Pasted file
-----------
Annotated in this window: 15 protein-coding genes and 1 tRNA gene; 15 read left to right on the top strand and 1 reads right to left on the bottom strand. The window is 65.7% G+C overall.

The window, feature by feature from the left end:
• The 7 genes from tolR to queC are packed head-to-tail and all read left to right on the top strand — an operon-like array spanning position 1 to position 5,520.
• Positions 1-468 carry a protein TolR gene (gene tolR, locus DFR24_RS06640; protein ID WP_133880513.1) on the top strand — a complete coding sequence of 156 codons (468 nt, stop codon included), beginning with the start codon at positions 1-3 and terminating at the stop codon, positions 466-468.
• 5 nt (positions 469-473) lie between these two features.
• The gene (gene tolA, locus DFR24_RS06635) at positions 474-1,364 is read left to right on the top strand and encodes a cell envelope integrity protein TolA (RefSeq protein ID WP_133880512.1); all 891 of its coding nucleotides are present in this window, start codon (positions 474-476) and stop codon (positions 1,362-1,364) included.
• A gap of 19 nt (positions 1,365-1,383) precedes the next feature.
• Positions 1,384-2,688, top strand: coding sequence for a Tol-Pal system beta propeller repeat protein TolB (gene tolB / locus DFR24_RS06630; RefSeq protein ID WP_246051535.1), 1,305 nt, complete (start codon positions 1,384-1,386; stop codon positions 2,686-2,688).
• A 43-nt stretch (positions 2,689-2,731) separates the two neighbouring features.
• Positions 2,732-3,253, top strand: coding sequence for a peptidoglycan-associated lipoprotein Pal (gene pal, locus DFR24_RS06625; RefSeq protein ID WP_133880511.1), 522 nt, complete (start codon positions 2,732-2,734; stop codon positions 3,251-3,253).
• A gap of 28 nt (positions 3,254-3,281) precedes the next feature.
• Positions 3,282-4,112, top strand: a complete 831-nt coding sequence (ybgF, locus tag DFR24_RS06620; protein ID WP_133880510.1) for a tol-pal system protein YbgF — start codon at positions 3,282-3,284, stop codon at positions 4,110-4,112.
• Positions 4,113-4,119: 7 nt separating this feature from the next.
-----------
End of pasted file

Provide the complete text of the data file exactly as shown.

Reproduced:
Annotated in this window: 15 protein-coding genes and 1 tRNA gene; 15 read left to right on the top strand and 1 reads right to left on the bottom strand. The window is 65.7% G+C overall.

The window, feature by feature from the left end:
• The 7 genes from tolR to queC are packed head-to-tail and all read left to right on the top strand — an operon-like array spanning position 1 to position 5,520.
• Positions 1-468 carry a protein TolR gene (gene tolR, locus DFR24_RS06640; protein ID WP_133880513.1) on the top strand — a complete coding sequence of 156 codons (468 nt, stop codon included), beginning with the start codon at positions 1-3 and terminating at the stop codon, positions 466-468.
• 5 nt (positions 469-473) lie between these two features.
• The gene (gene tolA, locus DFR24_RS06635) at positions 474-1,364 is read left to right on the top strand and encodes a cell envelope integrity protein TolA (RefSeq protein ID WP_133880512.1); all 891 of its coding nucleotides are present in this window, start codon (positions 474-476) and stop codon (positions 1,362-1,364) included.
• A gap of 19 nt (positions 1,365-1,383) precedes the next feature.
• Positions 1,384-2,688, top strand: coding sequence for a Tol-Pal system beta propeller repeat protein TolB (gene tolB / locus DFR24_RS06630; RefSeq protein ID WP_246051535.1), 1,305 nt, complete (start codon positions 1,384-1,386; stop codon positions 2,686-2,688).
• A 43-nt stretch (positions 2,689-2,731) separates the two neighbouring features.
• Positions 2,732-3,253, top strand: coding sequence for a peptidoglycan-associated lipoprotein Pal (gene pal, locus DFR24_RS06625; RefSeq protein ID WP_133880511.1), 522 nt, complete (start codon positions 2,732-2,734; stop codon positions 3,251-3,253).
• A gap of 28 nt (positions 3,254-3,281) precedes the next feature.
• Positions 3,282-4,112, top strand: a complete 831-nt coding sequence (ybgF, locus tag DFR24_RS06620; protein ID WP_133880510.1) for a tol-pal system protein YbgF — start codon at positions 3,282-3,284, stop codon at positions 4,110-4,112.
• Positions 4,113-4,119: 7 nt separating this feature from the next.